When Lady Gaga first gained popularity, I was not a fan.
“Just Dance” and “Poker Face” were playing incessantly on the radio, and I was thinking that she was just going to be another overplayed pop sensation who brought no real depth to our culture other than a zany personality and another song to play at a middle school dance party.
Then I watched her perform “You and I” at the 2011 MTV Video Music Awards.
Or shall I say, I watched Jo Calderone, her male alter ego and a theatrical creation that chain-smoked and ranted about Gaga as any insecure, jealous ex-boyfriend would.
He sat down at the piano and started belting out the lyrics to the “Born This Way” ballad that had finally emotionally connected me to Gaga.
In that moment, I felt like I was watching history.
And for many of her performances since, I have continued to feel that way.
From her “Do What U Want” American Music Awards performance, where she was reminiscent of Marilyn Monroe seducing the president, to her classy and refined tribute to "Sound of Music” at the 2015 Oscars, she never ceases to captivate while on stage.
And perhaps her most captivating character thus far, in my opinion, was that of the Countess on “American Horror Story: Hotel.”
During the fifth season of the horror anthology series, Gaga played a bloodsucking seductress who stole the show every time she was on camera. Her poise and calculation in her lines accompanied by her stunning wardrobe combined for a simply intoxicating persona, definitely worthy of her Golden Globe win.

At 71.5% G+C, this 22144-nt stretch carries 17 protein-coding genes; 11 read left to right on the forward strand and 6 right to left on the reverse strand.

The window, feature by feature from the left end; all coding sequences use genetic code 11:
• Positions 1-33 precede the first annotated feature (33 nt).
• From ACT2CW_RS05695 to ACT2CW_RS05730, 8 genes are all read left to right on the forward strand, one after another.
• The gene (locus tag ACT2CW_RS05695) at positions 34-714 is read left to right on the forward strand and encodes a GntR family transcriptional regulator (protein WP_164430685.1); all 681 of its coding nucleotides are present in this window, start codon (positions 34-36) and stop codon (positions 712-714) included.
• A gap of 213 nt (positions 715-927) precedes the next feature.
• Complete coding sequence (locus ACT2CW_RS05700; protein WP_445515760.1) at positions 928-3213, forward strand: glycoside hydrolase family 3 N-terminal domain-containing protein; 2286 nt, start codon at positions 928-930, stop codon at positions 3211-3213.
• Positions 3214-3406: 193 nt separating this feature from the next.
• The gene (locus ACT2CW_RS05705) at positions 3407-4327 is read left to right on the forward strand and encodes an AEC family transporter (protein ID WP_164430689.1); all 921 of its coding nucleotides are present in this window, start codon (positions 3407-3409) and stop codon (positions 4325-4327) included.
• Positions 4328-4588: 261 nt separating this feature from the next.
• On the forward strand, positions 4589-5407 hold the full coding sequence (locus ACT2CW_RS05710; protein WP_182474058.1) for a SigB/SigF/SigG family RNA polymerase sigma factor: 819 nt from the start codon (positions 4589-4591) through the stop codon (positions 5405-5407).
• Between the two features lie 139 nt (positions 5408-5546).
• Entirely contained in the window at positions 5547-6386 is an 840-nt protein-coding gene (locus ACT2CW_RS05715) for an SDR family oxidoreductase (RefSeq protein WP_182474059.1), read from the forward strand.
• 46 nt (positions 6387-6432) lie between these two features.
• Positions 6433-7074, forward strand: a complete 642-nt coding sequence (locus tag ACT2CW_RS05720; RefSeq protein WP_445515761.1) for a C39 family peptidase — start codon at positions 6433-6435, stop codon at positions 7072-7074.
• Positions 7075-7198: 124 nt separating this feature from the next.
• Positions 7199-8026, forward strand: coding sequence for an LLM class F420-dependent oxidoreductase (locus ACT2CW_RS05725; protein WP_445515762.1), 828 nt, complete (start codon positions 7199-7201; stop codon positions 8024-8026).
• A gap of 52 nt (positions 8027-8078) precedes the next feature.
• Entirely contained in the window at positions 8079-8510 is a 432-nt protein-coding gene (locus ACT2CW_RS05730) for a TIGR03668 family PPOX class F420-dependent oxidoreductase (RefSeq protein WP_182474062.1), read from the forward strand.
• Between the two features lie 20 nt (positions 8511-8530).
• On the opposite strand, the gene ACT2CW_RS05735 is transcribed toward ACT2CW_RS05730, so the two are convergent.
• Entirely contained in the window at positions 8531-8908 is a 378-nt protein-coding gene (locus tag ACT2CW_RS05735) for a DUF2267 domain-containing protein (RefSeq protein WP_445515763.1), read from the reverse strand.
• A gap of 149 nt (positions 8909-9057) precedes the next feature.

And now Gaga is about to release her fifth studio album, “Joanne,” which is supposed to be surprising to fans but also “a wonderful, soul-searching experience,” according to Gaga herself.
I would describe getting to know Lady Gaga as an artist and performer in a very similar way.
Gaga is eccentric in a way that never seems to really stray from who she is.
She is representative of the power of transformation throughout one’s life and how crucial it is to not let the world tell you who it is okay to be.
She exudes sexuality without attaching it to specific rules or genders, and she is capable of applying herself to so many facets of music, film, fashion and philanthropy.
She is an inspiration and an enigma, and I am hopeful that her love for performance and entertainment does not burn out any time soon.